Author Topic: Cider Yeast options  (Read 10889 times)

Offline Joe Sr.

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Re: Cider Yeast options
« Reply #15 on: January 05, 2012, 08:54:08 AM »
Here's a link to way too much cider info, but this guy has done more experiments with different yeasts than most of us will ever do, so you can learn from his experience.

http://www.homebrewtalk.com/f32/results-juice-yeast-sugar-experiments-83060/

I've had good success with Nottingham and have also used champagne and premier cuvee yeast.

I preferred the flavor of the cuvee to the champagne, but in all honesty cider is not my thing.  It's super easy to make, though.

I've got some fifteen or twenty gallons of it that needs to be consumed.  Makes a nice brine for a turkey, though.

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Offline brushvalleybrewer

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Re: Cider Yeast options
« Reply #16 on: January 06, 2012, 01:47:41 PM »
I was at a friends tonight who moved here from England and he was commenting that cider here was sweeter than cider in Britain. Do all the yeasts make a dry cider that is back sweetened or do some yeasts finish drier than others?

I agree with mtnrockhopper regarding using yeast to affect residual sweetness in cider. As far as what your English friend said, I might guess he was referring to what some cider producers may do to their product to make it more appealing to a wide audience, like back sweetening.

The naturally occurring sugars in apple juice are very simple and are completely consumed by yeast during fermentation. This results in a naturally dry-tasting product. Many people prefer a sweeter product. The problem with adding sugar to achieve that sweetness is that if the yeast are still present and alive, they will ferment out whatever sugar you add and the cider will be dryer still.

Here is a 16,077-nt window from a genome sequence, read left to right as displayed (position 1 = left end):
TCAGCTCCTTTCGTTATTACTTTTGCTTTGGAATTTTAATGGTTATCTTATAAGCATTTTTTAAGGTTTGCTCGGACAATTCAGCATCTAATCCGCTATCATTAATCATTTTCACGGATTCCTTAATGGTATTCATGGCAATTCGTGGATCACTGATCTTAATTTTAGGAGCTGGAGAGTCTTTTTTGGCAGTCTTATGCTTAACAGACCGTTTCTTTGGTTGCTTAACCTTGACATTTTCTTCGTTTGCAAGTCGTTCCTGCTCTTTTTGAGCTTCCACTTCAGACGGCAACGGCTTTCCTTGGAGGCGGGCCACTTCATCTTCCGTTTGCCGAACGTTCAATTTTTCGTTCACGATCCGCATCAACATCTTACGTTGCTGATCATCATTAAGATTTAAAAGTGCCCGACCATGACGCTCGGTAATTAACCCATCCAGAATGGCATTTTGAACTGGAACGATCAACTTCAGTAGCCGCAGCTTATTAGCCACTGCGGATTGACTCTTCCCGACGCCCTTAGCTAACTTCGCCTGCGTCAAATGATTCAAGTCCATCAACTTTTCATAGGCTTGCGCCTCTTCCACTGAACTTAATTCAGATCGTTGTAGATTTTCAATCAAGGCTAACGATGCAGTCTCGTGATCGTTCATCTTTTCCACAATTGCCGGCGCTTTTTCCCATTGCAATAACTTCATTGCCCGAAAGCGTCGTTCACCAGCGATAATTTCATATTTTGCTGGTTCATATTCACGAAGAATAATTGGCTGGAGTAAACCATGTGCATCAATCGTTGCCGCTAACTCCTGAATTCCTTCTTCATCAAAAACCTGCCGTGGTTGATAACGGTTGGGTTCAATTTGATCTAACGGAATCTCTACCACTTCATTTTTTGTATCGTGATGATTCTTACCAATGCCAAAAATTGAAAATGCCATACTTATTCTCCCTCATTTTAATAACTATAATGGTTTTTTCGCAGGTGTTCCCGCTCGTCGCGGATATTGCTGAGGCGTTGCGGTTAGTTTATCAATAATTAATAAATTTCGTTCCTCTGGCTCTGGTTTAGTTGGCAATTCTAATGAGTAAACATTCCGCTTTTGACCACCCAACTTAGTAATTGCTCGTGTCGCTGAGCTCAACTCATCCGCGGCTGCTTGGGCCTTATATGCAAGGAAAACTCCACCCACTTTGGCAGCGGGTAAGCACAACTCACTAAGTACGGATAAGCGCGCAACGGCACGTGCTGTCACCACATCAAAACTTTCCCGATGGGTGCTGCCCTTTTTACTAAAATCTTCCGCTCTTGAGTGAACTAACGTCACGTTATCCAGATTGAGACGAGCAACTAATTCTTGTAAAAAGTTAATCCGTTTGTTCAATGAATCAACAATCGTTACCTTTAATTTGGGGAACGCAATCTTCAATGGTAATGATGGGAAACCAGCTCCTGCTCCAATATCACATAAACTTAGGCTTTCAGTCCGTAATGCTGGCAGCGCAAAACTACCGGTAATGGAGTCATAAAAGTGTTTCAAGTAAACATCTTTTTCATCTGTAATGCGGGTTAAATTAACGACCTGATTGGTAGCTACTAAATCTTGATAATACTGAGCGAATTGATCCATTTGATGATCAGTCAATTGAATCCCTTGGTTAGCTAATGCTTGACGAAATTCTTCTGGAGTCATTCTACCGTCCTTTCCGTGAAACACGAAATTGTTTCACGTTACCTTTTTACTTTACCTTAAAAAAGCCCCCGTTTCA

You can add unfermentable sugars, like lactose, as I do, but if your consumer is one of the 60% of adults that is lactose intolerant, they will not be thanking you.

Most people who back sweeten either filter or pasteurize, and then add either sugar or apple juice to raise the sweetness.
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Offline thetooth

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Re: Cider Yeast options
« Reply #17 on: January 06, 2012, 02:09:10 PM »
What a coincidence. I was at a friends tonight who moved here from England and he was commenting that cider here was sweeter than cider in Britain. Do all the yeasts make a dry cider that is back sweetened or do some yeasts finish drier than others?  I said I'd try a cider for him so this is a great thread to see active.
I was going to use unpasteurized cider pressed fresh from the orchards down the road. Any apples that are better than others?

I learned to love hard cider when I was working in England, so I know exactly what your friend is talking about.  I really don't like all the back-sweetened ciders... just too sweet and cloying for my tastes.

I like the white labs english cider yeast.  I let it ferment out completely (.998-ish, I think, although it doesn't really matter.), keg it, and let it age in the keg for 3 - 6 months.

Offline gmac

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Re: Cider Yeast options
« Reply #18 on: February 25, 2012, 01:40:59 PM »
My cider made with Wy2035 is gonna be gone soon. It was quite good after some back sweetening. I thinking will do another but the only yeast I have is Wyeast Kolsch yeast. Thoughts on this for a cider?